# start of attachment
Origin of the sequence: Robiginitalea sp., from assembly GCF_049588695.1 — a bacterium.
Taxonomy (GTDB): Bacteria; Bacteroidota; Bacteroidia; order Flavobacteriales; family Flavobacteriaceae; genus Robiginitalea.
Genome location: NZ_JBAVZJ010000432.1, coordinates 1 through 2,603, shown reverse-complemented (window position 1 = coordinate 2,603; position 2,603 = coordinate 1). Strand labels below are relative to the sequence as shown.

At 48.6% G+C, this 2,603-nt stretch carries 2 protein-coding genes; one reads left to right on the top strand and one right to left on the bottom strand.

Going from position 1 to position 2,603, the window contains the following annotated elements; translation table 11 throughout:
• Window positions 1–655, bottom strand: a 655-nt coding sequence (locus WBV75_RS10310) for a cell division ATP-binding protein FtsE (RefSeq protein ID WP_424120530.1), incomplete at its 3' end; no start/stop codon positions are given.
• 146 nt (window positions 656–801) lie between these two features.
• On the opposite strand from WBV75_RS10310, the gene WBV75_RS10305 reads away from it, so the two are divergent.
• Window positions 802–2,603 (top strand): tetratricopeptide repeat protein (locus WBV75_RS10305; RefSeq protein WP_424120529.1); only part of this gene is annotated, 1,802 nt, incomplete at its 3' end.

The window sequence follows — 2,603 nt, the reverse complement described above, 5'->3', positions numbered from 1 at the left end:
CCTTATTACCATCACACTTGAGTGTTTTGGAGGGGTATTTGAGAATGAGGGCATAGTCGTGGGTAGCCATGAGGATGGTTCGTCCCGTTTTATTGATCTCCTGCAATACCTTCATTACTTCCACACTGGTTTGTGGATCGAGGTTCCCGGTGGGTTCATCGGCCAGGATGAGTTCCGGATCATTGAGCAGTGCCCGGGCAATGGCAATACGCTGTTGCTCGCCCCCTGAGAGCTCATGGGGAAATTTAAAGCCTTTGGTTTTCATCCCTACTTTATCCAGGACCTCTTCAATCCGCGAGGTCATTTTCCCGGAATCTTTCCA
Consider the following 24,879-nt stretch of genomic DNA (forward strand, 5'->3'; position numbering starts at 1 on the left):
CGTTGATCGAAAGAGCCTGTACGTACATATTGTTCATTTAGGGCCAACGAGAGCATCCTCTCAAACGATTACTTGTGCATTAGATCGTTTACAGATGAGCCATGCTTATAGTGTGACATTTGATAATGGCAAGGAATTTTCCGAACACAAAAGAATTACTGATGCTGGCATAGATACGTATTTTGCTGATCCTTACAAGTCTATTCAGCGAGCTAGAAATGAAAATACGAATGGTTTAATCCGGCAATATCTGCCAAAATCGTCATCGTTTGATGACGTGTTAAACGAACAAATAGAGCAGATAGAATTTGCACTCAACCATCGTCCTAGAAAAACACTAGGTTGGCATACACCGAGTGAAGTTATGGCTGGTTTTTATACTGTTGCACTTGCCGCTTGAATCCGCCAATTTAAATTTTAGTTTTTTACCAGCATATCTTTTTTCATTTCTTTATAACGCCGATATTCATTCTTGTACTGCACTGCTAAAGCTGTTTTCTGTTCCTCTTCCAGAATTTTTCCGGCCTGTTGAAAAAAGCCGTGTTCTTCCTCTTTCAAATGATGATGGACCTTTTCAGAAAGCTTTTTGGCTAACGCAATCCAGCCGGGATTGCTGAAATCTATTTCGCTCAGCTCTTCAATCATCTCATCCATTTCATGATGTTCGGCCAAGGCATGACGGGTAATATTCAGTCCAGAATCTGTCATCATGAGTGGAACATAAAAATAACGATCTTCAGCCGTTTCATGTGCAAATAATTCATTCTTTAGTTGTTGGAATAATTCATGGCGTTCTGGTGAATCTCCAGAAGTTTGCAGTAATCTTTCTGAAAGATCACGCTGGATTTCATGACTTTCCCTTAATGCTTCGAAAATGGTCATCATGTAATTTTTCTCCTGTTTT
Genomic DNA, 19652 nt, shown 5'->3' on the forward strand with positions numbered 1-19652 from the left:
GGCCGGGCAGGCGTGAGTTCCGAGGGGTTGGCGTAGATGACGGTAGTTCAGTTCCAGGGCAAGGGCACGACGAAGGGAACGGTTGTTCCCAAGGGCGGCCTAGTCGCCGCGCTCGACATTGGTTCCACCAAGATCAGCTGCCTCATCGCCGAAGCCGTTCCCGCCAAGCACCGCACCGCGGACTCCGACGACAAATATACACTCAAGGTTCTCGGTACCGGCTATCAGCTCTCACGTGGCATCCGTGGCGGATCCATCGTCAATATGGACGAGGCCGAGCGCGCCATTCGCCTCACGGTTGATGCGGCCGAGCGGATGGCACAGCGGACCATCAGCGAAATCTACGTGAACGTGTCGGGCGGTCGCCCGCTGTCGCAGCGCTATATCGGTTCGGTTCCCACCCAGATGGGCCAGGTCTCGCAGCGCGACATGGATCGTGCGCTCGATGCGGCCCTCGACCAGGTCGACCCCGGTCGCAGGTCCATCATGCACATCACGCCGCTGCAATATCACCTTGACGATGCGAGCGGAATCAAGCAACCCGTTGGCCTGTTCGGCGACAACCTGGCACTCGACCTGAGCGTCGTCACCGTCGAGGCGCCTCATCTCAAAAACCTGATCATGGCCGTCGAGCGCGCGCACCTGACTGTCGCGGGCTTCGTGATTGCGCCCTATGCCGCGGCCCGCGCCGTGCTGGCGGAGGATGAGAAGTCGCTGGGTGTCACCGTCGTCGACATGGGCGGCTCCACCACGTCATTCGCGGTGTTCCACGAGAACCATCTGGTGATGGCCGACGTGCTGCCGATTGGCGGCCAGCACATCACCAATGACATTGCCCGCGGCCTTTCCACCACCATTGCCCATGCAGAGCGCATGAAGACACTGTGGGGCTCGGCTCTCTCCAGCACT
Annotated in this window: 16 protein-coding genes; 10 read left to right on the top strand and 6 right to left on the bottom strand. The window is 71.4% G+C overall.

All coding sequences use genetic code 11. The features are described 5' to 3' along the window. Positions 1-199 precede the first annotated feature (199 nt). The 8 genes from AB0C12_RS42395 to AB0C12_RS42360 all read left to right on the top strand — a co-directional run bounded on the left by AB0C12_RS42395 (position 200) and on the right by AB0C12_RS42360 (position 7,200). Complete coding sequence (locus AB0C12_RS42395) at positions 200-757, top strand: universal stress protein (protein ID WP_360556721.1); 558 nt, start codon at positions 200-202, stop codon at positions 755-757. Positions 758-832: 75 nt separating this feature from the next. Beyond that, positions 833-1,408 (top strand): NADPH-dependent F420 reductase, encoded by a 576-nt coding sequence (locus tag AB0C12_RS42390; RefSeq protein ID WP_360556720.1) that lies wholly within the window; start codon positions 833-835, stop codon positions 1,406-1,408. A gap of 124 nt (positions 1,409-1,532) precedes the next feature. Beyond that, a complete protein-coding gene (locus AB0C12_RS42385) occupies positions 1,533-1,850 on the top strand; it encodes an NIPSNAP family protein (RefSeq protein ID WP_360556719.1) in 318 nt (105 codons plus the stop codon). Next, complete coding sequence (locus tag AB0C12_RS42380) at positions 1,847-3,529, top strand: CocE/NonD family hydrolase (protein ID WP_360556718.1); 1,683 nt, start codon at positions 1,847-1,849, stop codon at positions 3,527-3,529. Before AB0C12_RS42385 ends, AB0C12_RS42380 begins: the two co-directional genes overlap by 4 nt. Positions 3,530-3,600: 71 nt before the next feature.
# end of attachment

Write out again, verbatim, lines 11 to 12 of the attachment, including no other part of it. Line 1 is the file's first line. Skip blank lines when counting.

CCTTATTACCATCACACTTGAGTGTTTTGGAGGGGTATTTGAGAATGAGGGCATAGTCGTGGGTAGCCATGAGGATGGTTCGTCCCGTTTTATTGATCTCCTGCAATACCTTCATTACTTCCACACTGGTTTGTGGATCGAGGTTCCCGGTGGGTTCATCGGCCAGGATGAGTTCCGGATCATTGAGCAGTGCCCGGGCAATGGCAATACGCTGTTGCTCGCCCCCTGAGAGCTCATGGGGAAATTTAAAGCCTTTGGTTTTCATCCCTACTTTATCCAGGACCTCTTCAATCCGCGAGGTCATTTTCCCGGAATCTTTCCA
Consider the following 24,879-nt stretch of genomic DNA (forward strand, 5'->3'; position numbering starts at 1 on the left):